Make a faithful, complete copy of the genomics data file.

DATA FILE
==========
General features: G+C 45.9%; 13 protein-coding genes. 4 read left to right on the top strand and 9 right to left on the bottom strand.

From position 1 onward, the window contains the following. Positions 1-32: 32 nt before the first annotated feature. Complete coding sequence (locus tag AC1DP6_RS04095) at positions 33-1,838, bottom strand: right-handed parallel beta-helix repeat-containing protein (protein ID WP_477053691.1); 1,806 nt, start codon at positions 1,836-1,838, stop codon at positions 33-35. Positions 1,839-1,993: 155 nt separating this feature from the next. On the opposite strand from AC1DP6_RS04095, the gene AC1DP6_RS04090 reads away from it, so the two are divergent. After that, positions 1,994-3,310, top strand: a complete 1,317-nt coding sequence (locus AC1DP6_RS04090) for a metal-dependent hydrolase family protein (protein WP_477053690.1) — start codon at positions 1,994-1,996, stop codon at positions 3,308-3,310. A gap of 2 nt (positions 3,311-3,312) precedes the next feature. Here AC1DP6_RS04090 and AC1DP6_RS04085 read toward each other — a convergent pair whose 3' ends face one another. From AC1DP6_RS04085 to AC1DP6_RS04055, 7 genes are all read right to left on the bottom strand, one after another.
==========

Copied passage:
General features: G+C 45.9%; 13 protein-coding genes. 4 read left to right on the top strand and 9 right to left on the bottom strand.

From position 1 onward, the window contains the following. Positions 1-32: 32 nt before the first annotated feature. Complete coding sequence (locus tag AC1DP6_RS04095) at positions 33-1,838, bottom strand: right-handed parallel beta-helix repeat-containing protein (protein ID WP_477053691.1); 1,806 nt, start codon at positions 1,836-1,838, stop codon at positions 33-35. Positions 1,839-1,993: 155 nt separating this feature from the next. On the opposite strand from AC1DP6_RS04095, the gene AC1DP6_RS04090 reads away from it, so the two are divergent. After that, positions 1,994-3,310, top strand: a complete 1,317-nt coding sequence (locus AC1DP6_RS04090) for a metal-dependent hydrolase family protein (protein WP_477053690.1) — start codon at positions 1,994-1,996, stop codon at positions 3,308-3,310. A gap of 2 nt (positions 3,311-3,312) precedes the next feature. Here AC1DP6_RS04090 and AC1DP6_RS04085 read toward each other — a convergent pair whose 3' ends face one another. From AC1DP6_RS04085 to AC1DP6_RS04055, 7 genes are all read right to left on the bottom strand, one after another.